A while back I posted on a new effort from Volleyball England. They announced the creation of what they called senior academies at a group of English universities. I received an email in response to that post from the head of the V.E. coaching commission, Richard Harrisson. It was in response to that post. I thought it worth sharing to provide a bit of context for how things developed.

Volleyball England thinking

In the past we had male and female adult development squads each with a professional coach based at Hallam University (Sheffield) for men and at Loughborough University for women. Many of these players became part of the GB indoor teams at the London Olympics. All players at some stage had professional contracts in Europe.

The idea was to channel the top young players with academic credentials into a regular training and competition programme. The ‘ideal’ new programme would be for a number of universities to have the same offer with more players training and playing regularly in the Super8s. This is separate to the ‘participation’ goals.

I don’t know the details of the programme. But based on the Schools Academies there will be a rigorous process of application (universities to bid for ‘Academy’ status) and selection to ensure the right coaches will be appointed and a sustainable recruitment and training system will be offered.

For a small federation Volleyball England had a good return from investment in the Development Squads. The aim is to replicate and grow the model. I’m interested to see how this develops…

There was a bit more information posted up by Volleyball England here. Interestingly, at that point no school was in at the “gold” level yet. I’m not entirely sure what exactly that means, though.

Will this create an NCAA equivalent?

It will indeed be interesting to see how things develop. Creating this sort of academy structure at the university level would in many ways make for a structure not unlike NCAA Division I or II volleyball in the States. I speak from the perspective of scholarships and linking sport and education in a way that isn’t really done in Europe. There isn’t really professional volleyball in England, at least not how most would think of it. At the same time, basically every USA national team player comes through the NCAA pipeline. That being the case, this new structure might not be a bad idea.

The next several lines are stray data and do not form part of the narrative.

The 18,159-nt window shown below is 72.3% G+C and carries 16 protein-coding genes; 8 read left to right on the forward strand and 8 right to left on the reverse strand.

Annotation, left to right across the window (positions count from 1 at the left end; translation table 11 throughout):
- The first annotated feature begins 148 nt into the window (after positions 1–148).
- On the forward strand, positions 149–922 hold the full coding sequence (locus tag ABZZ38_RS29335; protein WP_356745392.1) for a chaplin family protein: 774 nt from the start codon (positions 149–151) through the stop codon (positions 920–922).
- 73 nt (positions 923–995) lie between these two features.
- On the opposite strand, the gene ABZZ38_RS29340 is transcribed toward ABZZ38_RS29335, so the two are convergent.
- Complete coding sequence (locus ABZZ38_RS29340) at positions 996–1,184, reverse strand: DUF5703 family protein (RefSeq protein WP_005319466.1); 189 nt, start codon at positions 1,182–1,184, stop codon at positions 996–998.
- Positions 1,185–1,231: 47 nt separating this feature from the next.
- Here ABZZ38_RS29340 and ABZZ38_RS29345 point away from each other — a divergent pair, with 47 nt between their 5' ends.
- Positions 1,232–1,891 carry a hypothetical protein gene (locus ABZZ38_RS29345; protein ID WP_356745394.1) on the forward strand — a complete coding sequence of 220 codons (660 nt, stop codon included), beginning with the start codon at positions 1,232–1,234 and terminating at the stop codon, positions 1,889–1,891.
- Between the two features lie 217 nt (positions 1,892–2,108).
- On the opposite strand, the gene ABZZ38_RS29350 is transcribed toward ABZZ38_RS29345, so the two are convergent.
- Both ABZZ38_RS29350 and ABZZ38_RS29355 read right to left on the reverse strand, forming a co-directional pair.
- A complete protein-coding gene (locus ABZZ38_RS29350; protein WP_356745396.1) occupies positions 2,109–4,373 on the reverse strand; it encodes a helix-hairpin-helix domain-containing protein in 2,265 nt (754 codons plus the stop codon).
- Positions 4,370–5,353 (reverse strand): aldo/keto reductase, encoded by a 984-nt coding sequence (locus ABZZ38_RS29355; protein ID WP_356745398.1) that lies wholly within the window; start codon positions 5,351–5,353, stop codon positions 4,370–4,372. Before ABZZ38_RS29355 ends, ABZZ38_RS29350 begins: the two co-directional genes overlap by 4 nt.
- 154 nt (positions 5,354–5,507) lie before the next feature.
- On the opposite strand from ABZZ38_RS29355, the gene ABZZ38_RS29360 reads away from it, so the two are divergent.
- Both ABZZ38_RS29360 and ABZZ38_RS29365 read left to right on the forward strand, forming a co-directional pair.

As I wrote before, though, there are some serious issues.

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John Forman
John Forman

John is currently the Talent Strategy Manager (oversees the national teams) and Indoor Performance Director for Volleyball England, as well as Global Director for Volleyball for Nation Academy. His volleyball coaching experience includes all three NCAA divisions, plus Junior College, in the US; university and club teams in the UK; professional coaching in Sweden; and both coaching and club management at the Juniors level. He's also been a visiting coach at national team, professional club, and juniors programs in several countries. Learn more on his bio page.

    10 replies to "Universities as senior volleyball academies"

    • Kelly Daniels

      I was watching a match online btwn Dresdner SC & Hamburg and notice a few things about the officials. I understand the German pro leagues play under FIVB rules. Do you know if this extend to officiating standards as well? I question because first I noticed only two line judges vice four. Additionally the R2 didn’t repeat the R1 signals.
      If you don’t know, maybe your German connections could elaborate? Inquiring minds wants to know. 😉
      BTW…Have a very Merry Christmas and Happiest of New Year!!!

      • John Forman

        I’m sure Germany uses FIVB officiating standards. Hard to imagine it being otherwise. I’m trying to think if I’ve ever really seen the R2 repeating R1 signals in all the matches I’ve coached and watched. If I have, it’s been infrequent. Don’t remember that happening in CEV Champions League matches either. I’ve seen it both ways with the line judges. I’ll see if I can get someone in Germany to comment.

        • Oliver Wagner